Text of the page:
The sleuthing isn’t deep and the female roles – especially concubine and ‘furniture’ Shirl (Taylor-Young) – are atrocious. But there’s a real reason why it’s on our list, and it’s that stunner of an ending, one that gave the world a shudder of revulsion during its early-’70s moment of instant coffee and rocketing fast-food profits. Where our food comes from today is more shady and dystopian than ever. Show this one to an organics-only freak you love. JR
Director: Katsuhiro Otomo
Cast (voices): Mitsuo Iwata, Nozomu Sasaki
The most renowned anime film made outside Studio Ghibli opens with an apparent nuclear explosion in Tokyo, ends with a Big Bang and hardly lets up in between. The plot is far too unwieldy to be summarised here; suffice to say that it involves biker gangs, wrinkled little children and psychokinetic mutants wreaking havoc in a post-apocalyptic Japan.
The cityscape, stunningly animated in mostly nocturnal scenes (a notorious challenge to animators), reimagines post-war Hiroshima in a ‘Blade Runner’ guise, all crumbling skyscrapers and mutated life forms. The mood of psychotic fear is bolstered by a pulsating soundtrack that weaves together heightened sound effects and Geinoh Yamashirogumi’s percussive score. But for all its technical bravura, ‘Akira’ works because it presents a nasty vision of what military experiments might inflict on mankind, and remains frighteningly plausible even in its wildest moments. ADDW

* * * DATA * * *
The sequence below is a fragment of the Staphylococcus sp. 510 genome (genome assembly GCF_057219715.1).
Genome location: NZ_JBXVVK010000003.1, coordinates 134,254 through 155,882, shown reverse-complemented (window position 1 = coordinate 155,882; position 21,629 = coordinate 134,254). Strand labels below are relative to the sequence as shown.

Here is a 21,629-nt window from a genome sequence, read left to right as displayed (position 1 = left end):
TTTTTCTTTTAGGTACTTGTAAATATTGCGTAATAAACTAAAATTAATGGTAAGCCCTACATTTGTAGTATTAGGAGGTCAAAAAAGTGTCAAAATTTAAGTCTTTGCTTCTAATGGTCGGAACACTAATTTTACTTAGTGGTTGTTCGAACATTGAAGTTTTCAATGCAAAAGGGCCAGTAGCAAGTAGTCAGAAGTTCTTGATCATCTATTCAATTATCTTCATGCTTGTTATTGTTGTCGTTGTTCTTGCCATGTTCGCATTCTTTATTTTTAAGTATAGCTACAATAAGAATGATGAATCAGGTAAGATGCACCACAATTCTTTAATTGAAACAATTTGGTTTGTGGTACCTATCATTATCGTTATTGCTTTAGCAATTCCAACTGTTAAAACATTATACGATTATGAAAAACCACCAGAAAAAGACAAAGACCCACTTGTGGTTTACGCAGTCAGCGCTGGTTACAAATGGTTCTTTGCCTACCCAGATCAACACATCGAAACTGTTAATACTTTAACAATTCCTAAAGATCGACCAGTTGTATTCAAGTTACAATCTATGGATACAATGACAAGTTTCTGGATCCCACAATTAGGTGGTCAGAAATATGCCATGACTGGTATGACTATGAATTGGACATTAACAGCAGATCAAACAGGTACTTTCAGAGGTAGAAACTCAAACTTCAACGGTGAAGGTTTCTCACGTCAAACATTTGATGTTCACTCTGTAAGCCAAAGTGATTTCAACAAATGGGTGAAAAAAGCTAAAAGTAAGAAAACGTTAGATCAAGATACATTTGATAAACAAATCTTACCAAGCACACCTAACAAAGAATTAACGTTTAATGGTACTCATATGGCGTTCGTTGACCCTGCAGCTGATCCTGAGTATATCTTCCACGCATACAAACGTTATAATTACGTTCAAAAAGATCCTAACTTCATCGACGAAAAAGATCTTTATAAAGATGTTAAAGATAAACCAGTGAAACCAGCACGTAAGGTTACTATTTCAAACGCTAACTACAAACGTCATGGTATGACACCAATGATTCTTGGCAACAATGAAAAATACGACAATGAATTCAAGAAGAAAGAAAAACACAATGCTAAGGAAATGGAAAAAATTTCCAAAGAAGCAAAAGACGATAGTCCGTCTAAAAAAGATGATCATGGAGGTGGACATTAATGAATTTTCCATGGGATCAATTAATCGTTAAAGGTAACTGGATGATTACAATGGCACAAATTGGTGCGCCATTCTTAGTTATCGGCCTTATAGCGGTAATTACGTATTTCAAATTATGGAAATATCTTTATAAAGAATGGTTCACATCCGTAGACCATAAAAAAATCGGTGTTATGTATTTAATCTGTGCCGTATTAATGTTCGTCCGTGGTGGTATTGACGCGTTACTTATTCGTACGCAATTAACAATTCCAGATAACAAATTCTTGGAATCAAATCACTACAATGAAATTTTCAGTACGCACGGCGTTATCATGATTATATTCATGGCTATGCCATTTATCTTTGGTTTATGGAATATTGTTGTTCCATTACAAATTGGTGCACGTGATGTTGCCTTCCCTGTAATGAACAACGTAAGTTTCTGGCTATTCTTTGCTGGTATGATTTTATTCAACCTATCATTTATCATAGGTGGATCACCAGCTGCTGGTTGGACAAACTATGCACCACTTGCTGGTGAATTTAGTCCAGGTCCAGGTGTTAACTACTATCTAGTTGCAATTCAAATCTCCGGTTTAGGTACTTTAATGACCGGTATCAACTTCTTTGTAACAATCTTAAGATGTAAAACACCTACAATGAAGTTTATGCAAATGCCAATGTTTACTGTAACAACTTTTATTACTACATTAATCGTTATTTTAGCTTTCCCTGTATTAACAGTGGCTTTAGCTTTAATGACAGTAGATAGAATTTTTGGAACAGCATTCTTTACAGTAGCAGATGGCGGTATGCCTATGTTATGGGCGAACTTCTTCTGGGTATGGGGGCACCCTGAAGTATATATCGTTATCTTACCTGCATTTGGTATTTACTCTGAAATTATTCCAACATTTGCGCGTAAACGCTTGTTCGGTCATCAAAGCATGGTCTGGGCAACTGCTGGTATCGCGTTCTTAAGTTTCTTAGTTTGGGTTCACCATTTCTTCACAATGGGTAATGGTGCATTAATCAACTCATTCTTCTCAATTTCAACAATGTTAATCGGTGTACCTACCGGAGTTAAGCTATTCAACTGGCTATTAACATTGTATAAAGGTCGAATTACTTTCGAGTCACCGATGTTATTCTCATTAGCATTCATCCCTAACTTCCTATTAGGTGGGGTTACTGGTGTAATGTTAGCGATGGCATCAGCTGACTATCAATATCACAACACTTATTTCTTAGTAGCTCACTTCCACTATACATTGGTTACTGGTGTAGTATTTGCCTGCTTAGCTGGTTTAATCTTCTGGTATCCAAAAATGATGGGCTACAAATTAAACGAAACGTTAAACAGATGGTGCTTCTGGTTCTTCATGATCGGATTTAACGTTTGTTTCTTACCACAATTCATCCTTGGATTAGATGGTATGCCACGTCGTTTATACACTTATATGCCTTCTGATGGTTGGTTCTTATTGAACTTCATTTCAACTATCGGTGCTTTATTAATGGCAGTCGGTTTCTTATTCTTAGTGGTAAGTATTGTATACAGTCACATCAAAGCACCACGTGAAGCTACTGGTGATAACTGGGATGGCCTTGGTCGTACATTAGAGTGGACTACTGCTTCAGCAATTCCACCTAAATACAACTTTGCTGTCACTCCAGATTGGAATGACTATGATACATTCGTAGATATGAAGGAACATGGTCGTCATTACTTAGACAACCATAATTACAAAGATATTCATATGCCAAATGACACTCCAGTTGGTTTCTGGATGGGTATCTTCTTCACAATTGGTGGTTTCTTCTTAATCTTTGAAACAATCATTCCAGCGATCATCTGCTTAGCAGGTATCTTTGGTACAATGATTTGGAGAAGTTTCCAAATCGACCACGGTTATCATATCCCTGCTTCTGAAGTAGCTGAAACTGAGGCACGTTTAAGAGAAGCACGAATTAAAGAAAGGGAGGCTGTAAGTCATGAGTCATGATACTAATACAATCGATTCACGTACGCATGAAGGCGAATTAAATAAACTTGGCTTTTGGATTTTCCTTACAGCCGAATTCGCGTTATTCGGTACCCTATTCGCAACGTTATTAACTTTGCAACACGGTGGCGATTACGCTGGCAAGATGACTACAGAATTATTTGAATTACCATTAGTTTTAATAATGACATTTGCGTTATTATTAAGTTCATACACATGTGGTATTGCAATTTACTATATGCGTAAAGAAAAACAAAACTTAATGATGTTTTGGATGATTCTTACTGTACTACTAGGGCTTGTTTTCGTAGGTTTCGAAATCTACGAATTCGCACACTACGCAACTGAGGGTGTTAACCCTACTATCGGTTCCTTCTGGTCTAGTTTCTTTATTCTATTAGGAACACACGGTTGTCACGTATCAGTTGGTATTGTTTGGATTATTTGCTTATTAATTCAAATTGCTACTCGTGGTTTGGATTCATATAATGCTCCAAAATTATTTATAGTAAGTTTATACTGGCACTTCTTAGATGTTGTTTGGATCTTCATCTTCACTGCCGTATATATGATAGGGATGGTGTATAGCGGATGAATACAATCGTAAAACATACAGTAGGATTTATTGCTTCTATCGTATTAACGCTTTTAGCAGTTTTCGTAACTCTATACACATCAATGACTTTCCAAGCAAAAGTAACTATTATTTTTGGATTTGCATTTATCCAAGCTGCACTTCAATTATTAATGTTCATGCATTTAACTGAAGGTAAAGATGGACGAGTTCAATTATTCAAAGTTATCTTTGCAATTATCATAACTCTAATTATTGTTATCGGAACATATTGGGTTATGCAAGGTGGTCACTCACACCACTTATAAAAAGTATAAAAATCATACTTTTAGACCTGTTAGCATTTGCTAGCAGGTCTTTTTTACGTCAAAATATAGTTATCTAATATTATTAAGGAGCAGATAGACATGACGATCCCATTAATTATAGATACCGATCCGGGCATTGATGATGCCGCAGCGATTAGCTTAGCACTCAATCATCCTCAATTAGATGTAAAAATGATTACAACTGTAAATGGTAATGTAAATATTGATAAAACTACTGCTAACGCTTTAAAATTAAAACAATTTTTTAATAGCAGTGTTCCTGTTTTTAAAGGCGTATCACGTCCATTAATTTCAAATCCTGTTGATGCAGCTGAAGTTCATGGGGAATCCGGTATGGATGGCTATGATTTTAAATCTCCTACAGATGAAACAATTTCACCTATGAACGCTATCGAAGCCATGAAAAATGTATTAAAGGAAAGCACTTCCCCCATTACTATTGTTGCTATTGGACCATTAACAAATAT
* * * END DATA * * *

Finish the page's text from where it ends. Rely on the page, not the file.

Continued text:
Director: John McTiernan
Cast: Arnold Schwarzenegger, Carl Weathers, Kevin Peter Hall
Long before ‘Snakes on a Plane’, ‘Predator’ was one of the first movies to be directly inspired by a Hollywood in-joke. The gag doing the rounds after ‘Rocky IV’ was that, having battered an earthly opponent, next time around Sly would have to fight an alien. All of which gave screenwriting brothers Jim and John Thomas an idea…
With Sly tied up with 'Rocky V', Arnie stepped in to play Dutch, the military tough guy who takes his top team of wisecracking mercenaries into the Latin American jungle to rescue American hostages, before terrorists turn out to be the least of their problems.
Tense and pacey, ‘Predator’ delivers an intravenous shot of testosterone as a trophy-collecting game hunter from outer space picks off the platoon one by one. But of course the climax sees Old Ironballs taking the creature on single-handed, duking it out in the mud, mano-a-mano. CC
Director: René Laloux
Cast (voices): Eric Baugin, Jennifer Drake
‘Fantastic Planet’ examines what happens when a civilised people tries to subdue and tame a savage one – an allegory of colonialism, if you will. That the savages are depicted as humans (Oms) and the civilised people as unblinking blue aliens (Draags) makes it clear where René Laloux’s sympathies lie, and plot-wise the film is rather flimsy polemical stuff. But what drives ‘Fantastic Planet’ isn’t story, but rather the mad visual imagination of Laloux’s team, which included renowned surrealist artist Roland Topor.
The world that the characters inhabit, at once futuristic and primordial, looks like a cross between Tatooine and a Dali dreamscape: dinosaurs mingle with tentacled aliens while headless humanoid statues abruptly spring to life. The film is very much of its time – it has as much in common with Alejandro Jodorowsky’s hypnagogic universe as with today’s sci-fi – yet it remains disarmingly fresh. ADDW
Director: Jonathan Glazer
Cast: Scarlett Johansson